And there you go! Now you can use the standard resources approach in SharePoint, and let SharePoint load the correct language by reading from the Regional Settings.

Exporting lists for features programmatically using SolGen’s API and reflection

This post describes how I re-use SharePoint Solution Generator’s API by reverse engineering the code using Reflector and calling using reflection. By using the SPListTemplateExporter provided by SharePoint Solution Generator we can export List definitions programmatically with necessary companion files and use them in my features for automatic build and packaging. Thus eliminating tedious error prone manual writing of XML files.

For my WCM Presence Factory (I’ll talk about this puppy in my upcoming posts) I needed to export lists I’ve created with SharePoint designer. This had to be done programmatically, so that my factory can export lists from existing sites for automatic builds. I could then use this list template to package it and support incremental updates on my WCM environment. SharePoint Solution Generator (solgen) already hosts functionality to do so, so I decided to use their API to export the lists. Unfortunately MS has all it types set to internal so I couldn’t just reference their API and use their classes. Luckily with some handy reflection work you can still instantiate internal types and call its methods on it to achieve the desired result.

I used Lutz’ reflector to inspect the API and came up with the SPListTemplateExporter to export the lists definitions. (I cramped it all into something that is sort of readable)

private static void ExportTemplate(string
    outputdir, string url, string listname)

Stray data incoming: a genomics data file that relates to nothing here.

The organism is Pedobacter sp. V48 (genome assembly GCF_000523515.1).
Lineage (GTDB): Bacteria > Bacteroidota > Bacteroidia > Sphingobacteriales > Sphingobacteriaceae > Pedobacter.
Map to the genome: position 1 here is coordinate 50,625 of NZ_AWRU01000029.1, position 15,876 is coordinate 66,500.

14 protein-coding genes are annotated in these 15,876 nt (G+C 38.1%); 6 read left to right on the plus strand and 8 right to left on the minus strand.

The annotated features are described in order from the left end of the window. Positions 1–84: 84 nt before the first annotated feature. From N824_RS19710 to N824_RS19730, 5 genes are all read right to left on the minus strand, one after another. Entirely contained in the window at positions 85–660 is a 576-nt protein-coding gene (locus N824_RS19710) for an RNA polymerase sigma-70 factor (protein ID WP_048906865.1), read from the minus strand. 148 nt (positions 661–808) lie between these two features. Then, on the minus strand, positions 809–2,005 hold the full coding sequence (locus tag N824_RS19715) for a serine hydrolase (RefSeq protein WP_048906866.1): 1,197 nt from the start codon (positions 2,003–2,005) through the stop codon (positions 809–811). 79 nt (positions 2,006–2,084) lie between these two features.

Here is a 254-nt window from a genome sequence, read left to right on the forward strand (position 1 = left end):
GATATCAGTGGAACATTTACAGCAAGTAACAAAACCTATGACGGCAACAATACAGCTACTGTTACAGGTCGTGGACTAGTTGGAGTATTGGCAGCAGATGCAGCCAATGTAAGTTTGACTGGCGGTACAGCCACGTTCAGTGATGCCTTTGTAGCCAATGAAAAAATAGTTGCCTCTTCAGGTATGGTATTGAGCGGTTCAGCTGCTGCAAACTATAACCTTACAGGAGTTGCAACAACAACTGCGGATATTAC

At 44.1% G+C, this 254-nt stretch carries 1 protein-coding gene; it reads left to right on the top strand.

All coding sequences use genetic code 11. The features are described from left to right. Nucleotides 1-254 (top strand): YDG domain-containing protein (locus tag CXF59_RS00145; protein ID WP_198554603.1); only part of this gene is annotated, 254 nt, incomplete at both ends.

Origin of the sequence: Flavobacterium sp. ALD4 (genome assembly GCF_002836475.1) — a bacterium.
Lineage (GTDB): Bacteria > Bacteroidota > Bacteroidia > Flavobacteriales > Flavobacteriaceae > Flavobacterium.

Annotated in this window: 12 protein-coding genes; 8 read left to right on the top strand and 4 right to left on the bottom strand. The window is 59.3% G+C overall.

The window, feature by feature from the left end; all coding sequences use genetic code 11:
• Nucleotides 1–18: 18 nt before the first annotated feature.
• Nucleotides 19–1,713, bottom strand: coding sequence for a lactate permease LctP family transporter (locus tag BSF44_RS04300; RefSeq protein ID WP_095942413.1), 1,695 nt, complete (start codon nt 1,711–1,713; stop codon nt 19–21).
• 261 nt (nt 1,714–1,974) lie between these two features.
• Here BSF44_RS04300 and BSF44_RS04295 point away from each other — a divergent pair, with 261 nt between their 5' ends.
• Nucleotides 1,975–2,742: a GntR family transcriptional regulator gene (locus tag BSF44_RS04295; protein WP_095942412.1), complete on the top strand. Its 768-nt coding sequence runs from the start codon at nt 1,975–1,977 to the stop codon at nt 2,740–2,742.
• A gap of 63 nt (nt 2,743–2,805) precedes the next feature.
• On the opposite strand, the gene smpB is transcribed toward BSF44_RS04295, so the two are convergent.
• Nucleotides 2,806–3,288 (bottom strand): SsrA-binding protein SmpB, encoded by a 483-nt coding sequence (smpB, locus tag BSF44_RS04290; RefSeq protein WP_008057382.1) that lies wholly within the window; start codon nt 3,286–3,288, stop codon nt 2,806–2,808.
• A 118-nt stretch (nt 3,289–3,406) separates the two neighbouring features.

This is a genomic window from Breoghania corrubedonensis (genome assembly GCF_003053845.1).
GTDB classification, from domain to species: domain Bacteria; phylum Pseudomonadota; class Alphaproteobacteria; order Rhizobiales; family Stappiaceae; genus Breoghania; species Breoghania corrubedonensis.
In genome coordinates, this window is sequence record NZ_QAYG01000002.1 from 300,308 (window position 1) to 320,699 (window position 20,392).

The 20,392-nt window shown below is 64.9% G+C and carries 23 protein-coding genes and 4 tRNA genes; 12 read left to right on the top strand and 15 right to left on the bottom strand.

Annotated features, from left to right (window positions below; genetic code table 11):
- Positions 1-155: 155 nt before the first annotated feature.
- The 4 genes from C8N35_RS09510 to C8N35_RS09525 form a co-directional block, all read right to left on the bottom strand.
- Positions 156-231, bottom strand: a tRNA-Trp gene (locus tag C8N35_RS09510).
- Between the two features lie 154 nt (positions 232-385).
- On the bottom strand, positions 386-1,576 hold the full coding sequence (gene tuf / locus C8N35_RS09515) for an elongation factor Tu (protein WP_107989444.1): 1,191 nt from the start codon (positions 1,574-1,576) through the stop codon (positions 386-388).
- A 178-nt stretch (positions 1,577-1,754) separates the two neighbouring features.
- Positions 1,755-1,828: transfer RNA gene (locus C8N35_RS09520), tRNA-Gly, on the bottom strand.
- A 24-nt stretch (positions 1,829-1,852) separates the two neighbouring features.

using (SPSite site = new SPSite(url))
     using (SPWeb web = site.OpenWeb())
       //Access internal ListTemplateExporter using reflection
       Type t = Type.GetType(“Microsoft.SharePoint.Tools.IO.”+
       “SPListTemplateExporter,SPSolGen, Version=”);

       //Create a new instance
       object instance = Activator.CreateInstance(t);

       //Create a list of guids
       Guid[] g = new Guid[] { web.Lists[listname].ID };

           SetValue(instance, url, null);

           SetValue(instance, outputdir, null);

       //Call Export(Guid[] ids)
       t.GetMethod(“Export”, new Type[]
         { typeof(ICollection<Guid>) })
         .Invoke(instance, new object[] { g });

And now you can easily generate a list with its companion files  such as schema.xml. etc which you can use for your feature packaging. Calling the method would be something like:

ExportTemplate(“C:\\”, “http://myserver/&#8221;, “MyList”);

PS. Don’t forget to create a reference to solution generator’ exe.
PSPS. You can use the same method to export other artifacts from SharePoint.
PSPSPS. Lutz Roeder should get a medal, or two.

Addendum: Just some general information. If you have lookups defined in your list’ schema.xml, it will not work by default since its referenced to the lookup list by ID. If you change this to ListName=”Lists/<TheNameOfListToLookupTo>”, Sharepoint will try to fix the relationship. Just make sure that the list you are referring to exists.

MS releases WSS/Office/MOSS service packs!

Find all the information you need here: